Neanderthals in Plato’s Cave: A Relativistic Approach to Cultural Evolution

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George F. Steiner
Negev Rock Art Center, Israel

Series: Dialogues among Civilizations and Cultures
BISAC: SOC026000

Dual inheritance theory (DIT) recognizes the fact that for the last 50 millennia cultural evolution has had a marked impact on our anatomy, behavior and cognition. Unfortunately, by considering ‘cumulative cultural evolution’ as the ‘natural choice’ of all cognitively modern humans, DIT implies that technological innovation is the index of progress, and that the ‘ratcheting’ of innovations becomes the ‘goal’ of cultural evolution. This is accomplished by developing a certain degree of social complexity in which the biased copying of cultural models becomes a technique of cultural transmission. Small and isolated populations are therefore ‘doomed,’ and the ‘treadmill model’ takes effect, in which the lack of demographic strength results in impaired social learning and loss/infidelity in copying.

However, the anthropological literature documents small and isolated groups that have—despite these ‘handicaps’—developed intricate exchange networks that do not necessarily rely on technological innovation and function only in low demographical settings. Not only that the parameters upon which cultural transmission is based in DIT—prestige, skills, success—are unknown, but certain ‘leveling mechanisms’ ensure that these parameters become eliminated and thus, no cultural models can rise to prominence. Interestingly, these societies do not seem to be plagued by cultural ‘loss’ and, instead of hopelessly running the treadmill and living in poverty, they have developed egalitarian and, to an extent, ‘affluent’ societies. The cultural evolution of these groups does not rely on accumulation, but rather on ‘reduction.’ The reductive cultural orientations of such ‘primitive’ societies are not an ancestral developmental stage, but rather an independent achievement.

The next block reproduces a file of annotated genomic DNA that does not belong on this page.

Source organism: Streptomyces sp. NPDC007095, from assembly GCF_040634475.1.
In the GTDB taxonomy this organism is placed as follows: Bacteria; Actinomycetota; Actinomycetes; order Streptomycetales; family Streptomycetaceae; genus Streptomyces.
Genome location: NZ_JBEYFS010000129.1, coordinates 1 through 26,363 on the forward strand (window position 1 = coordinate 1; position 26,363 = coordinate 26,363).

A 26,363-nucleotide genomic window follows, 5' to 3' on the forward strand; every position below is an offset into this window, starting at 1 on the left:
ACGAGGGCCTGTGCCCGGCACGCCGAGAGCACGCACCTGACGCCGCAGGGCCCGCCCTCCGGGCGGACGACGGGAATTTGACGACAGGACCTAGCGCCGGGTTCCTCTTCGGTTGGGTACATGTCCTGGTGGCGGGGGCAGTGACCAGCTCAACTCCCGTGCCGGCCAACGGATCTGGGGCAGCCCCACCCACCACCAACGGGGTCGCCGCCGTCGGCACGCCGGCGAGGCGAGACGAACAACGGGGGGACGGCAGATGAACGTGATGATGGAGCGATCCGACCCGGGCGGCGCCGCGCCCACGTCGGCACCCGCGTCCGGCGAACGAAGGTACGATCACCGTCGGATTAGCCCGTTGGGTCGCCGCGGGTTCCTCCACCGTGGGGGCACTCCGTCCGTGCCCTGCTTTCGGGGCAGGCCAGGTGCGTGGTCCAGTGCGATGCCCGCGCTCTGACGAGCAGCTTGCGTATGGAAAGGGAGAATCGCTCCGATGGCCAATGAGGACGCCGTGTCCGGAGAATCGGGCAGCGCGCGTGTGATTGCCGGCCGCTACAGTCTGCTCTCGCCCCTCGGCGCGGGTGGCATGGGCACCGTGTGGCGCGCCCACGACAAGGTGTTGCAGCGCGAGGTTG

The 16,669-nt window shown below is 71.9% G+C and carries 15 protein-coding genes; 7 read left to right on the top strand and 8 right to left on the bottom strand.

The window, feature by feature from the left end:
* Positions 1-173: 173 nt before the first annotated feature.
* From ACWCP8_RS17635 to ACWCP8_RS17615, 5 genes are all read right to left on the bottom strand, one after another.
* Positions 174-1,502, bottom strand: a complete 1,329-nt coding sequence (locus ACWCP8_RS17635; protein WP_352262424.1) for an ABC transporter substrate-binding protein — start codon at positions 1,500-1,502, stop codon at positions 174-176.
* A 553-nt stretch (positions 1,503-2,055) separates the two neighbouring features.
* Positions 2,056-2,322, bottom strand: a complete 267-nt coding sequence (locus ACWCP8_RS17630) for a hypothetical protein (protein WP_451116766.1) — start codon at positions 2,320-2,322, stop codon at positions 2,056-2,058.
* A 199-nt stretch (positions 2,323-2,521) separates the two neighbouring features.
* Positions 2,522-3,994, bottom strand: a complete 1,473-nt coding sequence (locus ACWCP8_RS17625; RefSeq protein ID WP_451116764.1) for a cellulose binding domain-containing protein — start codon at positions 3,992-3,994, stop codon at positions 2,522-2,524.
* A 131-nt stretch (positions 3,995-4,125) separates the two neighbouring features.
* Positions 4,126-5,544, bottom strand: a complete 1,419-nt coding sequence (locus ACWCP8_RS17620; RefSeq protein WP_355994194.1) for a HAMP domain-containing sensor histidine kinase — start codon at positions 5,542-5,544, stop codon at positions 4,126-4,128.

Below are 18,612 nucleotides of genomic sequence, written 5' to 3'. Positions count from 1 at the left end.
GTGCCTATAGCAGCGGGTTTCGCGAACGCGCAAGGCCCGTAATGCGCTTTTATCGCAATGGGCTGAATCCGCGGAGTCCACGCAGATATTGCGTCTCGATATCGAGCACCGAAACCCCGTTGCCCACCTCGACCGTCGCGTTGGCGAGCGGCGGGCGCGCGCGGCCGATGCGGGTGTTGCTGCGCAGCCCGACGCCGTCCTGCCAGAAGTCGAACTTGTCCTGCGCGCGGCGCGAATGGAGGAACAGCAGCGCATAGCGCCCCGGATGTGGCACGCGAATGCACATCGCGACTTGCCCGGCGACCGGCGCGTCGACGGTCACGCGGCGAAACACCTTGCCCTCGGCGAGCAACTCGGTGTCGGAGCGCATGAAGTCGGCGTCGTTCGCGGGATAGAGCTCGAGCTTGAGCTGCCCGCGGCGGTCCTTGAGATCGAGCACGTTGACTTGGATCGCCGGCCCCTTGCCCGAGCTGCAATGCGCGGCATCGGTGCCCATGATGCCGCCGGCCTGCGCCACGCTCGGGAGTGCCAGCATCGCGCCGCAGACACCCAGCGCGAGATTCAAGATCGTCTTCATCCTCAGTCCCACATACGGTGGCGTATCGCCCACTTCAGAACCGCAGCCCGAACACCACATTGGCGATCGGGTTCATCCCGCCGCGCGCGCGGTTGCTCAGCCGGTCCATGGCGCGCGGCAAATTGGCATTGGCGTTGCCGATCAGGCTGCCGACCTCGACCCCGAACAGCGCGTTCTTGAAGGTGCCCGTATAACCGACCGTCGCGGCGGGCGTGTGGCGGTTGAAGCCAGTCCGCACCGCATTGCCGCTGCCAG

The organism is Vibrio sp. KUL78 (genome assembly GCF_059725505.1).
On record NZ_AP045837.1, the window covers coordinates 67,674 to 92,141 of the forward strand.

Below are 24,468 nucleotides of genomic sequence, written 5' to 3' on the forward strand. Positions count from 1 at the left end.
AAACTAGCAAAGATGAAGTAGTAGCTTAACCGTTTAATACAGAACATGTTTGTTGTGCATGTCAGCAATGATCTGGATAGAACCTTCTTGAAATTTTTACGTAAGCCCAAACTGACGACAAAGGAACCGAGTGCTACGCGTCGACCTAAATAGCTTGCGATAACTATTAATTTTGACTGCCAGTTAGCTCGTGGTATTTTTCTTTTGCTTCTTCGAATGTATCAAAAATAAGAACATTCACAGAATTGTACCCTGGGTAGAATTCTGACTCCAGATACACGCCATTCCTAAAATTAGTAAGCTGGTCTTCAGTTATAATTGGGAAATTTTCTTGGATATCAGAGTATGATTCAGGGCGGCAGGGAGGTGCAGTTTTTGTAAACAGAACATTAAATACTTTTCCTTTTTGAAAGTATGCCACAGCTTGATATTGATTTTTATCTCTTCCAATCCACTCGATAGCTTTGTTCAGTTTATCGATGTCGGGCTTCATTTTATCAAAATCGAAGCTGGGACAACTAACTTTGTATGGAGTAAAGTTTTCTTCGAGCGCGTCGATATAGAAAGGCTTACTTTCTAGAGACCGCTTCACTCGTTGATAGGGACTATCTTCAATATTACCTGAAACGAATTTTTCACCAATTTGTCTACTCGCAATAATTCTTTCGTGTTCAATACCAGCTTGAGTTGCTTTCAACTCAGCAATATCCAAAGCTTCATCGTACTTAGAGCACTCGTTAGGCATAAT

Populations following a reductive cultural orientation—known in anthropology as ‘immediate-return’ hunters-gatherers—are often described as ‘pedomorphic,’ due to their markedly neotenous features. On the other hand, populations that follow a cumulative type of cultural evolution are surprisingly ‘rugged’ phenotypes. In the case of the latter, a cultural leap occurred during the Middle/Upper Paleolithic transition, which resulted in the entrenchment of archaic behavioral traits upon which hierarchical societies became established. Conversely, in the case of reductive orientations, a cultural regression seems to have occurred, but only during the early Holocene. The adoption of a cultural primitivism—immediate-return subsistence—offered a degree of flexibility that allowed for a neotenal leap. This enabled the reduction of archaic behavioral traits and the emergence of egalitarian societies.

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Table of Contents

List of Figures

Foreword

Introduction

PART I. The Myth of Cultural Evolution

Chapter 1. Culture and Evolution

Chapter 2. The Origins of Cognitive Modernity

Chapter 3. The Biological Origins of Culture

PART II. Cultural Heterochrony

Chapter 4. Cultural Specialization

Chapter 5. Cognitive Specialization

Chapter 6. Cultural Flexibility

Chapter 7. Cognitive Flexibility

Conclusion

References

Author’s Contact Information

Index

 

This book is written for any informed reader with an interest in human evolution, cognitive development and man’s perception of her/himself through the ages – as reflected in rock art, ritual, etc. – is a potential reader.

The book addresses social, cultural, environmental and other actual problems that are at the core of contemporary humanistic and anarchist literature. However, instead of being an empty enumeration of these well-known problems, a theoretical framework that addresses their etiology is offered.

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